Northern Europe is one of the few regions to have achieved the coveted ideal of near zero-waste. Ahead of the 2016 Macao International Environmental Co-Operation Forum & Exhibition, Eco-Business speaks to Danish waste management expert Torben Kristiansen on how Asia can achieve similar success.
Every day, Danish waste management expert Torben Kristiansen sorts the waste in his Copenhagen home into six bins: glass, plastic, metal, paper, compost, and residual waste. All these waste streams are recycled except for the last group, which cannot be decomposed or reused.
Although this involves more effort than a simply throwing everything in one central bin, as is the practice in many other parts of the world, people in Scandinavia and the rest of Northern Europe have gotten used to this way of life, says Kristiansen, who is vice-president of waste and contaminated sites at Danish consulting giant COWI.
It is also the region’s secret to achieving near-zero waste. Denmark, Sweden, Austria, Belgium and Netherlands each send less than four per cent of their waste to landfills. In comparison, the average rate for the European Union (27 member states excluding Croatia) was 38 per cent in 2013, and 70 per cent in the United States.
In Asia, the statistics are even grimmer. A 2011 study by sustainability consultancy Sustainalytics shows that 85 per cent of the waste generated in China ends up at a solid waste disposal site, which are either sanitary landfills and haphazard dumpsites.
This figure stands at 75 per cent in India, and 70 per cent in Indonesia and the Philippines.
Governments may think that the key to solving their waste problems is by investing in cutting-edge technology, but this is often a flawed assumption, says Kristiansen.
“Rather, the key is to get organised,” he explains. In order to achieve an efficient and sustainable ecosystem where most waste is not landfilled but rather, recycled or incinerated for energy recovery, governments must first put in place the right mix of policies, tariffs, and enforcement measures.
Without this structure in place, even fancy, expensive technologies will fail or prove a lot less efficient than planned, says Kristiansen, who has been in the industry for 24 years.
The 50-year-old spent the first 16 years of his career at Danish engineering consultancy Ramboll helping countries such as Russia, Moldova, Egypt, South Africa, and Malaysia tackle projects such as handling hazardous medical waste, contaminated industrial sites, carbon trading projects and developing national waste policies.
He then joined COWI in 2008, where he heads a global team of about 100 people working on a range of waste management and soil contamination projects.
He has also helped Denmark’s Environment Protection Agency roll out an implementation plan to fulfil the European Union’s directives to tackle waste and more recently, its Circular Economy Package. This is a set of policies aimed at promoting business models which reuse natural resources and prevent waste.
Kristiansen will be sharing his expertise at the upcoming Macao International Environmental Co-Operation Forum & Exhibition, or 2016MIECF, where he will be speaking on how Northern Europe achieved near-zero waste rates.
The three-day sustainability mega-event will be held from 31 March to 2 April in Macao, the Chinese territory located in the heart of the Pearl River Delta Region. This is a key growth hub for China and one of the world’s most densely packed urban areas.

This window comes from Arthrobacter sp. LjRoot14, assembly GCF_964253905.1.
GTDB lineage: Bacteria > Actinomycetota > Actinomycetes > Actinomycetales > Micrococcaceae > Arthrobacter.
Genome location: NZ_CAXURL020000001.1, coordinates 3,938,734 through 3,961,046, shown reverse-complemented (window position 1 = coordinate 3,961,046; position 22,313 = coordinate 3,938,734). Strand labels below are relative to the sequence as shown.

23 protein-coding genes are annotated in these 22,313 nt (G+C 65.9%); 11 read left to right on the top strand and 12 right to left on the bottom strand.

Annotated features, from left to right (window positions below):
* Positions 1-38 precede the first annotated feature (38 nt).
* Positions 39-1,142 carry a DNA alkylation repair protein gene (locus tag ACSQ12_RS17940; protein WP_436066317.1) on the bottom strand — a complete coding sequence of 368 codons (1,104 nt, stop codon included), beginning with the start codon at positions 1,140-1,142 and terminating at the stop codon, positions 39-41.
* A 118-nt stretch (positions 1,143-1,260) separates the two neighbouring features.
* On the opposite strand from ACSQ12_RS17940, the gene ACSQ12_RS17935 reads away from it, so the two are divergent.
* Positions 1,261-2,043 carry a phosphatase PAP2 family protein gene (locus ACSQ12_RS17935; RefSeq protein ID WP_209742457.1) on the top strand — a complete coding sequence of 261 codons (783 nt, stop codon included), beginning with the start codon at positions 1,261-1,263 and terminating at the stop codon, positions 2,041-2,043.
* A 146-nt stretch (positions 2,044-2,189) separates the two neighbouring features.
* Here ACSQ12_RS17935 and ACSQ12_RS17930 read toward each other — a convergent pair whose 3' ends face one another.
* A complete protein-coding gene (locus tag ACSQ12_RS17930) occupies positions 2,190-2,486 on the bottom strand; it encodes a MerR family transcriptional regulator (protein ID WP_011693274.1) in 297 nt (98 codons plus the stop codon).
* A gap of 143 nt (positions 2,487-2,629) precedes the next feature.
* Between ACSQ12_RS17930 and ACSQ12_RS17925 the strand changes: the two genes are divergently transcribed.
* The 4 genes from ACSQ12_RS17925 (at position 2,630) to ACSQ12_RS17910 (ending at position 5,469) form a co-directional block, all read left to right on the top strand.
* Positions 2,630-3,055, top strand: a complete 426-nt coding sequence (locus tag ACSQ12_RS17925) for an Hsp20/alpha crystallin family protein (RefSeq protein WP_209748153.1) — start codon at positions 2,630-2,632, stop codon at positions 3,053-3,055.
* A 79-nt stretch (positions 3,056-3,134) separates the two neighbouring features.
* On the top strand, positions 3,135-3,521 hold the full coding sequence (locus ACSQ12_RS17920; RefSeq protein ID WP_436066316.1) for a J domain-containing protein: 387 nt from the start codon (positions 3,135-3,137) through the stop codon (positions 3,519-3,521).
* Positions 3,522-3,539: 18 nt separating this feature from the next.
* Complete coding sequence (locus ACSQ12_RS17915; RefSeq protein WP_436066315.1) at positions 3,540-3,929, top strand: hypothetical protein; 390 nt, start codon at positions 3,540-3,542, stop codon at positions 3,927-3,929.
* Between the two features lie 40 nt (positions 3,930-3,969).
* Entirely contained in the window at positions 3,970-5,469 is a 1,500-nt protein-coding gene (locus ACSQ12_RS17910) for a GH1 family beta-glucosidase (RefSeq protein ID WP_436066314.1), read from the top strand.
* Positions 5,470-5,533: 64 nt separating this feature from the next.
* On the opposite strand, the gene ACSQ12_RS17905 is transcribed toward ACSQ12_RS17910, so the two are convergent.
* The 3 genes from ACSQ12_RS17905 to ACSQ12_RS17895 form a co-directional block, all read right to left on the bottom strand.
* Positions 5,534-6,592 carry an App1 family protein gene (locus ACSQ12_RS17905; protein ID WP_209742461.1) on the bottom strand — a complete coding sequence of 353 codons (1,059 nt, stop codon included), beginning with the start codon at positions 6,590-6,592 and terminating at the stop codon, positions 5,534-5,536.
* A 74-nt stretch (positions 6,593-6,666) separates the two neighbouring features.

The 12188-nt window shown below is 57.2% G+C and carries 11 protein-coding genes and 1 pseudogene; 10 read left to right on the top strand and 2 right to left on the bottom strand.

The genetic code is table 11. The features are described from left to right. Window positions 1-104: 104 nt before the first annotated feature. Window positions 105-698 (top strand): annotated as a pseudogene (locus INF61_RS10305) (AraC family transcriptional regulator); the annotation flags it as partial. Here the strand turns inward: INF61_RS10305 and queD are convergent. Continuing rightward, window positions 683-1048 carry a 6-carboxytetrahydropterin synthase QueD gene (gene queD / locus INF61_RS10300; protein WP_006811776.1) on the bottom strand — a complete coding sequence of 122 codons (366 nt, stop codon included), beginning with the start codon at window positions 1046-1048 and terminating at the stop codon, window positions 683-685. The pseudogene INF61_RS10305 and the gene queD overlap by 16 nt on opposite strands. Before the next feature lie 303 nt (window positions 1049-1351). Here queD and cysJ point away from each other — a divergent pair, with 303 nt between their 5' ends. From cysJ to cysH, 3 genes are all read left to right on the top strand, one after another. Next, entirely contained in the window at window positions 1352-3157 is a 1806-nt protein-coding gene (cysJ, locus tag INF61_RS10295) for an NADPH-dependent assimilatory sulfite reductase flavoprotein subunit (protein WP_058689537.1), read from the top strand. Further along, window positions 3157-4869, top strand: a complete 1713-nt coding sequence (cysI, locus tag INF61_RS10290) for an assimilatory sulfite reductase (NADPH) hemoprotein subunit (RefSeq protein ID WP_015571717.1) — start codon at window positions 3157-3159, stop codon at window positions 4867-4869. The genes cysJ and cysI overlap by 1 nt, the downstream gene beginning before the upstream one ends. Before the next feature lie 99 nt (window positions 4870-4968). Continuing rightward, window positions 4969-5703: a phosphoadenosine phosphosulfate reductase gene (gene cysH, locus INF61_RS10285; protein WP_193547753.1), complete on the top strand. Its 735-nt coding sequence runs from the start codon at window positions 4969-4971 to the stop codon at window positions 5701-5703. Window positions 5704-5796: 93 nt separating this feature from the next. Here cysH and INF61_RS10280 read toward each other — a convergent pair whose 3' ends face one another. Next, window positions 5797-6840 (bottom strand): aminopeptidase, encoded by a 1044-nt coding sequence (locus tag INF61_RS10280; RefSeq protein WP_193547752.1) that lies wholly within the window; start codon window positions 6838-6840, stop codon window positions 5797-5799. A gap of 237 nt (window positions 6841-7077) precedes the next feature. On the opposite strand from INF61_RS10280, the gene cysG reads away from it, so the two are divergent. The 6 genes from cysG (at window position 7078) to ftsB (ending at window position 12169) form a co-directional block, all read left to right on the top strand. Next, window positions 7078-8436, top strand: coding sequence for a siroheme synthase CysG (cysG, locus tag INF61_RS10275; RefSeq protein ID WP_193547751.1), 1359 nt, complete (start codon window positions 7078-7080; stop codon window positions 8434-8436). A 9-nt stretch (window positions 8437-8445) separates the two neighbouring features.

Themed ‘Green Economy – Opportunities for Waste Management‘, the event – which comprises of a conference, exhibition, and business matching activities – aims to communicate the environmental and economic benefits of investing in responsible waste management to participants, and the sharing ofbest practices and strategies.
In this exclusive interview, Kristiansen speaks to Eco-Business on why good waste management is so important for the world’s emerging economies, and how Asia’s governments and businesses can emulate Scandinavia’s success in achieving near-zero waste.
What was the state of waste management like when you first entered the sector in the 1990s, and how has it changed since then?
Sadly, not much has changed in many parts of the world, especially in emerging economies. Landfill rates there are very high and worse, much of the waste isn’t even collected. It is often dumped indiscriminately in rivers and roadsides. When recycling does take place, it is usually in an informal, poorly regulated way, and in unacceptable health and hygiene conditions.
This is what I call a single-stream waste management approach.
But things are slowly changing, because there is a growing understanding among governments that they need to address problems like resource efficiency. As virgin raw materials such as copper and ferrous metals become increasingly scarce, countries have to find ways to keep resources in the loop for longer, rather than lose them to the landfill. This is the only way to maintain economic growth and opportunities.
So what should a sustainable, holistic, and effective waste management system look like? Are there any good examples of this?
A good system should integrate waste management processes with the energy and agriculture sectors of a country.
For instance, some types of waste which cannot be recycled may still be useful for energy production. The cement sector, for example, may burn waste items like tyres and some types of hazardous waste to power the cement-making process, a practice known as thermal substitution.
Many European cement kilns have thermal substitution rates of as much as 70 per cent, but in Asian countries, recovered fuels make up a very small per cent of the kiln’s power supply and they rely instead on fossil fuels. So, there are many opportunities in these countries to develop well-integrated waste and energy management systems.